ByKatie Granger, writer at Creators.co
MP Staff Writer, come to bargain.
Katie Granger

You may have heard the news by now that — shock horror — another Fantastic Four movie is still in the works over at 20th Century Fox. After the offhanded way Fox has churned out the projects before in an attempt to hold onto the rights, the prospect of another lukewarm installment isn't one to get particularly excited about.

Please, not again. [Credit: 20th Century Fox]
Please, not again. [Credit: 20th Century Fox]

But if another movie does get made over at Fox, there's one character in particular who could use a clean break. — a.k.a. The Invisible Woman, a.k.a. the token female/love interest/boobs trampoline of the group — hasn't really gotten much in the way of what you could call fair character development over the course of the three movies.

For the first two, the ridiculously beautiful Jessica Alba was more "asset" than acting, a shame as she's actually a good actress when given material to work with. It says something that her most memorable scene from Fantastic Four was this one:

Kate Mara — who portrayed Sue in the 2015 /Fan4stic reboot — is a brilliant actress, who gained universal recognition for her turn in House of Cards. Now there’s a lot to hate about Fantastic Four, but the offhanded way Sue is treated is one of them (though it doesn't rank quite as high on the list as the mess they made of Doctor Doom).

When Reed Richards and Johnny Storm decide that they deserve to be the ones to travel to the new dimension first because they built the machine, they don’t give a second thought to Sue, regardless of the fact that she was one of the three who built the damn thing. They’ll take Reed’s buddy, Ben Grimm, along for the ride, but not Sue.

Who needs hyper intelligence when exploring new realities, really? [Credit: 20th Century Fox]
Who needs hyper intelligence when exploring new realities, really? [Credit: 20th Century Fox]

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But all this is cake compared to how Sue Storm was first portrayed in the , in which she holds the mantle for possibly the dumbest, most vapid character in history. Later versions of Sue have actually been written with character in mind, probably thanks to this darn thing called feminism, but the early Sue was about as much use as a chocolate frying pan.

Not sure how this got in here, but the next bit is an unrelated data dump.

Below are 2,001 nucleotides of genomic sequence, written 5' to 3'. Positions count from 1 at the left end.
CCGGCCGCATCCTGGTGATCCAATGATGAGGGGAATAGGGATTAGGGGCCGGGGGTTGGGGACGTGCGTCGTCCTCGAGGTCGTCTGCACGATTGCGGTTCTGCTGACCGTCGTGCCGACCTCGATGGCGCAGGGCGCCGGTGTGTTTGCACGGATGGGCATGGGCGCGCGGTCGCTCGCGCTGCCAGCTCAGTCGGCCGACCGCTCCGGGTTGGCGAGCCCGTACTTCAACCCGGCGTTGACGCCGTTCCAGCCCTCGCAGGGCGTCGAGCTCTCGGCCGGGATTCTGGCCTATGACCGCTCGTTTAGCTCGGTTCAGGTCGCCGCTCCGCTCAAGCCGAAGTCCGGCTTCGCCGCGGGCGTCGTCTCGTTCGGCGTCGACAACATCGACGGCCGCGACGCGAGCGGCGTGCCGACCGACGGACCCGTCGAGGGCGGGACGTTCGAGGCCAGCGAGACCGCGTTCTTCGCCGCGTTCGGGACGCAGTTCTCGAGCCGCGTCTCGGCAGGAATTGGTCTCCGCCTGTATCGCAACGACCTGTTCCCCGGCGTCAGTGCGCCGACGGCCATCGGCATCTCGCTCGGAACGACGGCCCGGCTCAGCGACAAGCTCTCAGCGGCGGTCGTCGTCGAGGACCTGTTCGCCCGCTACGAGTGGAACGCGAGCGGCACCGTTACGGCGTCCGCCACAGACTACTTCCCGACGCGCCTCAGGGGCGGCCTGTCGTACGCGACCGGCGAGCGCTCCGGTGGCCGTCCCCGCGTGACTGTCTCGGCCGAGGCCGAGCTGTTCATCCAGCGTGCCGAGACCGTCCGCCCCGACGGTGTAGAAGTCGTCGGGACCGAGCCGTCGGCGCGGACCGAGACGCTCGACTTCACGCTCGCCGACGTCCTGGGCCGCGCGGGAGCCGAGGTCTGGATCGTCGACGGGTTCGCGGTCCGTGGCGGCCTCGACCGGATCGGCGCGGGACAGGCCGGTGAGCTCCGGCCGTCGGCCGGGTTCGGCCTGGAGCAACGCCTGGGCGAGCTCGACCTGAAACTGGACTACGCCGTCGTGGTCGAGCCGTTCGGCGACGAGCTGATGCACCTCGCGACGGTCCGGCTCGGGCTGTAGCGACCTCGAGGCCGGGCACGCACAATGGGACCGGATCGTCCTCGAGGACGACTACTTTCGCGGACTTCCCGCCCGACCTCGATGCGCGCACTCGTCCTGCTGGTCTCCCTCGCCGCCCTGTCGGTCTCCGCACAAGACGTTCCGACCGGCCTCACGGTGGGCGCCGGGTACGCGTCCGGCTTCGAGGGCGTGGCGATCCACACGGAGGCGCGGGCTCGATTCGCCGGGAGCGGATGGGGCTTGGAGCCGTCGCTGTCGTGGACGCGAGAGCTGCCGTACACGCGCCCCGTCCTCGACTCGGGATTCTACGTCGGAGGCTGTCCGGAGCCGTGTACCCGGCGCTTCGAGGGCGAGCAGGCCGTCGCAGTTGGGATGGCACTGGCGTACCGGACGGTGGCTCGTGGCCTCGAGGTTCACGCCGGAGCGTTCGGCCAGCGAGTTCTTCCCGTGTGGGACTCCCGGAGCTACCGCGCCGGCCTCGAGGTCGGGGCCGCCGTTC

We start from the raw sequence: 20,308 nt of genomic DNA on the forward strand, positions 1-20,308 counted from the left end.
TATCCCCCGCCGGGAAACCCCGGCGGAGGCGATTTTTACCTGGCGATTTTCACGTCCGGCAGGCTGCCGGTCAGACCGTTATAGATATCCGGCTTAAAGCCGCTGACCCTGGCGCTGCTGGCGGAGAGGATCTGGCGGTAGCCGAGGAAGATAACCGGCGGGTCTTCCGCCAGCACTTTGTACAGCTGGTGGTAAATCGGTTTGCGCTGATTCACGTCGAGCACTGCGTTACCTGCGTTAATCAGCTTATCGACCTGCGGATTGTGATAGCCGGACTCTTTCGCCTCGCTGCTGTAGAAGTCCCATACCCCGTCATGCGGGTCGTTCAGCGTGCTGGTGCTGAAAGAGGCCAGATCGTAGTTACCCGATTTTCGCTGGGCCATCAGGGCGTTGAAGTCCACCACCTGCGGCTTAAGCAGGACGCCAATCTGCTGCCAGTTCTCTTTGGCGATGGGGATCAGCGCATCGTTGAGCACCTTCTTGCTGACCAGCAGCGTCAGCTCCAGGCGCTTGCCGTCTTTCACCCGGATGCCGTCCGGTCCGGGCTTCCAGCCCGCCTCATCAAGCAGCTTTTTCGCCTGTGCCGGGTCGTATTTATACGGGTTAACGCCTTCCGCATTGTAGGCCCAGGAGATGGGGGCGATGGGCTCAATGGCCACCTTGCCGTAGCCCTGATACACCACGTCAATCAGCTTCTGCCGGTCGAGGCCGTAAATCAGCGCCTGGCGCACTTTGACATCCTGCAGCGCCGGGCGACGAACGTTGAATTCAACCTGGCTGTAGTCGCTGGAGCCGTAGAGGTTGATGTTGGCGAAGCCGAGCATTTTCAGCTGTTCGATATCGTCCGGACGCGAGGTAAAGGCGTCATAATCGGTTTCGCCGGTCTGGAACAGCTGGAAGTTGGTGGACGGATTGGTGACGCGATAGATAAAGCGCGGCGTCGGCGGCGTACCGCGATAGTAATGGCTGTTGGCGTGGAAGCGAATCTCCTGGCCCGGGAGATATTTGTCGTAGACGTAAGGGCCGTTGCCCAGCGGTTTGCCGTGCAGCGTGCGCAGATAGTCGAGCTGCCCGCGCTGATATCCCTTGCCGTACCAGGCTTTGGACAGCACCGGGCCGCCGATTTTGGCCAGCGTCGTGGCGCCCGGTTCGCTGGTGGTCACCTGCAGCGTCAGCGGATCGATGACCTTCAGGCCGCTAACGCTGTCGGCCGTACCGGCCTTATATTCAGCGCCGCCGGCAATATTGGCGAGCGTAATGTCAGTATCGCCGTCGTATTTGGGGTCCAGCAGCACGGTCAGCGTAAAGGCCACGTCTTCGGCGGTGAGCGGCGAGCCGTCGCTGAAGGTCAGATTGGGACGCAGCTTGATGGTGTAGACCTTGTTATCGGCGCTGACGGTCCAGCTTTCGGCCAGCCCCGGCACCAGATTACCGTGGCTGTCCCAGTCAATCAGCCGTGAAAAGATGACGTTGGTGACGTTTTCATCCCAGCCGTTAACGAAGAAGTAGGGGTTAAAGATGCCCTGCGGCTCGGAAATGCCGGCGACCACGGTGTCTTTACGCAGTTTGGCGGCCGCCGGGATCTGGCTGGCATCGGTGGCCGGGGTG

Have a participation credit Sue [Credit: Marvel Comics]
Have a participation credit Sue [Credit: Marvel Comics]

Seanbaby over at Cracked breaks down the purpose of Sue's early character pretty well:

When the Fantastic Four went into space, the three men gained amazing superpowers and the girl gained the ability to disappear. That's kind of a tough ability to use for anything heroic, but this was 50 years ago. In a 1961 man's imagination, the most amazing thing a girl could do was shut up and go away.

If you've ever had the pleasure of reading any '60s-era Fantastic Four, you'll know what we mean when we say that Sue was written to be the epitome of the dumb blonde.

This happened just after she nearly got ran over by another car [Credit: Marvel Comics]
This happened just after she nearly got ran over by another car [Credit: Marvel Comics]

The Sue Storm we know today, who is highly intelligent, can kick ass, and project force fields, wasn't a thing back then. It took her more than two years to master her powers, in opposition to the rest of the team, whose genitalia made them intellectually superior.

She also had a bad habit of wandering into traffic when invisible, because she would constantly forget when she had her powers activated. She would try to vanish when someone already had a hold of her, and would pick up non-invisible objects when invisible, instantly giving the game away.

Sue Storm, defeated by newspapers [Credit: Marvel Comics]
Sue Storm, defeated by newspapers [Credit: Marvel Comics]

When she did speak, most of what she said was her own self-pitying cries about how terrible and horrible their situation was, and how useless she was as a member of the team. And let's not get started on the number of times male villains tried to kidnap her and force her to marry them.

This was all reflected in the way she was treated by the rest of the team, her husband Reed Richards in particular. Reed was basically a sounding board for the all male writing team, lamenting how her hormones and womanly emotions made her a big dumb idiot.

Bloody women, with your big dumb womanly bits [Credit: Marvel Comics]
Bloody women, with your big dumb womanly bits [Credit: Marvel Comics]

The Sue Storm we know these days is a long way away from the one we were presented with when the crew were first introduced back in the 1960s. It's quite fun to look back and laugh at her now, but as one of the few main female characters of that time — and the only one of Marvel's First Family — you can see why it was problematic.

And most of the other female superheroes weren't all that much better than dear old Sue. We like to think we're past all that, but sometimes we aren't (just ask Black Widow). So if it baffles you when people get annoyed about crappy representation, stuff like this is why.

Do you want to see another Fantastic Four movie? Have your say in the comments below!

Kate Mara as Sue Storm [Credit: 20th Century Fox]
Kate Mara as Sue Storm [Credit: 20th Century Fox]

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